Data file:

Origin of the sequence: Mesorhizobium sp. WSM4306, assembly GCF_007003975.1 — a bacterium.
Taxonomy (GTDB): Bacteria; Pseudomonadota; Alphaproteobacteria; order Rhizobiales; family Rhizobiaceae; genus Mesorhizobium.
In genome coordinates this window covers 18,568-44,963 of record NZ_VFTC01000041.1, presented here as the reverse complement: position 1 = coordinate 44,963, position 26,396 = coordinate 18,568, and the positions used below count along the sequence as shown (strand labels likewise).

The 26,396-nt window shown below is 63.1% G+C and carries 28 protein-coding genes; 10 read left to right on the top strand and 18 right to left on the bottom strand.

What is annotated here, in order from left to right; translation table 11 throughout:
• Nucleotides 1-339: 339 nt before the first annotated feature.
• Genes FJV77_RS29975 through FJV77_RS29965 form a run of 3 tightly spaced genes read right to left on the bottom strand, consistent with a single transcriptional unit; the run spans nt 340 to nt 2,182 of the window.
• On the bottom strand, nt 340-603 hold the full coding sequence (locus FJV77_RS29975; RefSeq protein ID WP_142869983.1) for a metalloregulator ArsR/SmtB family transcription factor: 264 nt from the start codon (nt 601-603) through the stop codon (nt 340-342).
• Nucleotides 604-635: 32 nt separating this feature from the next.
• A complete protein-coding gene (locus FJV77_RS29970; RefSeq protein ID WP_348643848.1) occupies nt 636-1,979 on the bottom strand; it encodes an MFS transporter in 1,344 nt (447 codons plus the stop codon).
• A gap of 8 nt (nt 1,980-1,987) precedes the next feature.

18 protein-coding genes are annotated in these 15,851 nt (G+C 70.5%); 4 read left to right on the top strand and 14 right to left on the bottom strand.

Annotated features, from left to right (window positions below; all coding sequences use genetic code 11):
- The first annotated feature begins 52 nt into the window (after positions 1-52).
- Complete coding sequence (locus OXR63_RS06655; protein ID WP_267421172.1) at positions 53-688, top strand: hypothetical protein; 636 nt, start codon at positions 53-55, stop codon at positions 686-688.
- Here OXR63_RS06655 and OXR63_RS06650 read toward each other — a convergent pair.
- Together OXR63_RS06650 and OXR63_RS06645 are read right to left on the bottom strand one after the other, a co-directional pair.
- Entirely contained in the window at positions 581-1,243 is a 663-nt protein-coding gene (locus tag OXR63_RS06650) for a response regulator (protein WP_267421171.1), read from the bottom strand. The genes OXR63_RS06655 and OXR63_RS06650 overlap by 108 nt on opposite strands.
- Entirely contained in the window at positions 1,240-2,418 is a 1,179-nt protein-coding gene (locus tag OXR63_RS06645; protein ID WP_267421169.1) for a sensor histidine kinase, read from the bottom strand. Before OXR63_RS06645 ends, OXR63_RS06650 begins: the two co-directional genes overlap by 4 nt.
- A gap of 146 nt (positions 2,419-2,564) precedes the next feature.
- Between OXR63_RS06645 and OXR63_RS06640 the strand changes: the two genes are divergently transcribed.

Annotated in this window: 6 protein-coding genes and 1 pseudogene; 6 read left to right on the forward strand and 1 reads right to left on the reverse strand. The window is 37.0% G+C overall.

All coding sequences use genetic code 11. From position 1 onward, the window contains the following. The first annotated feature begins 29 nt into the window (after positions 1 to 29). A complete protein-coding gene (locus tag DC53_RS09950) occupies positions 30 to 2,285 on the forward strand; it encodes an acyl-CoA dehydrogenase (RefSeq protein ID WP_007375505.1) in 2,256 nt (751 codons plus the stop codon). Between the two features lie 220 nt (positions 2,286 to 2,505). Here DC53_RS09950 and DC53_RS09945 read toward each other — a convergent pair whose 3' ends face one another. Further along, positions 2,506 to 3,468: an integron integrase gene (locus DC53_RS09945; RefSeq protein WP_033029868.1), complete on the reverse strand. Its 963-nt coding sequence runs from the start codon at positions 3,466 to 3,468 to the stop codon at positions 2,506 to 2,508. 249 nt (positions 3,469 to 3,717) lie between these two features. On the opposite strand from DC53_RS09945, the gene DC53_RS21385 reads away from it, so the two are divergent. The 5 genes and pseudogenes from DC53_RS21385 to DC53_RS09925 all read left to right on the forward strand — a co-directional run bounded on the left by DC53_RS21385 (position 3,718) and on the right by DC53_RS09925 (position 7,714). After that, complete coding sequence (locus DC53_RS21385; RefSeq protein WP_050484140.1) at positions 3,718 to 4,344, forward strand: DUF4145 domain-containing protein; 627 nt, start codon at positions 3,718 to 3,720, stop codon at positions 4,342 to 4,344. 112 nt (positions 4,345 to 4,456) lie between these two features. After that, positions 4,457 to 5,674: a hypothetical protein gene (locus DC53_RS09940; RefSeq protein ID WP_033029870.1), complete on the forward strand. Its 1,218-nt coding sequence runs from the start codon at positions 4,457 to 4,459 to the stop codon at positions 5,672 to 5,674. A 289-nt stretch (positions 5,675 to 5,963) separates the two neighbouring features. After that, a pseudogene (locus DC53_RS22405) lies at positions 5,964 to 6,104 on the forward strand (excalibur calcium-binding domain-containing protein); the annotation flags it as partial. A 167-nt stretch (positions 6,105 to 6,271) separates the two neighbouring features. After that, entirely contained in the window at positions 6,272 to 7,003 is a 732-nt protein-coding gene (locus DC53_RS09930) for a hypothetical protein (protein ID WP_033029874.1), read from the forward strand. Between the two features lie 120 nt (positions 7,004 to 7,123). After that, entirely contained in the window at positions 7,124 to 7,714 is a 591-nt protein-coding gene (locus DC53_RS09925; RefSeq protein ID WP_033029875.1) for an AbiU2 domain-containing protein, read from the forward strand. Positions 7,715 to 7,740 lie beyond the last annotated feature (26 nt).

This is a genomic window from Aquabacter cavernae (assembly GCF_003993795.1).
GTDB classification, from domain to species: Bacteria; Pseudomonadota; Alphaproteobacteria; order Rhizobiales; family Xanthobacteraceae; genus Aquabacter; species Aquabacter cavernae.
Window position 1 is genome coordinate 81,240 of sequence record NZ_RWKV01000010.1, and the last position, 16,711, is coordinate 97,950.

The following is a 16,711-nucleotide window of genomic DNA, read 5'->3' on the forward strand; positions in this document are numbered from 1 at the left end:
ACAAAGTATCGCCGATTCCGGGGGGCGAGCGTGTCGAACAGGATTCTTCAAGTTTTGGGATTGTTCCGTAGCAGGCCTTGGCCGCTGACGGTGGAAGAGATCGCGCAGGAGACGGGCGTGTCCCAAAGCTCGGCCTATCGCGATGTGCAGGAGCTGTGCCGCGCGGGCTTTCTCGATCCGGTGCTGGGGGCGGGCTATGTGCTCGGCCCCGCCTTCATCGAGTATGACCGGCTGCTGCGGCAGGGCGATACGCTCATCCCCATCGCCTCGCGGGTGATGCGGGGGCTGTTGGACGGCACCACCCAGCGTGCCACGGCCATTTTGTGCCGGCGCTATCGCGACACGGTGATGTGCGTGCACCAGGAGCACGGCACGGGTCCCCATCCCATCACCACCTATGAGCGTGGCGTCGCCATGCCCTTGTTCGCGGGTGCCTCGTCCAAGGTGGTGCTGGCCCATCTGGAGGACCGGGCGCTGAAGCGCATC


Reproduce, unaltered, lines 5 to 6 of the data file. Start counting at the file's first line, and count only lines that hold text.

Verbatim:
What is annotated here, in order from left to right; translation table 11 throughout:
• Nucleotides 1-339: 339 nt before the first annotated feature.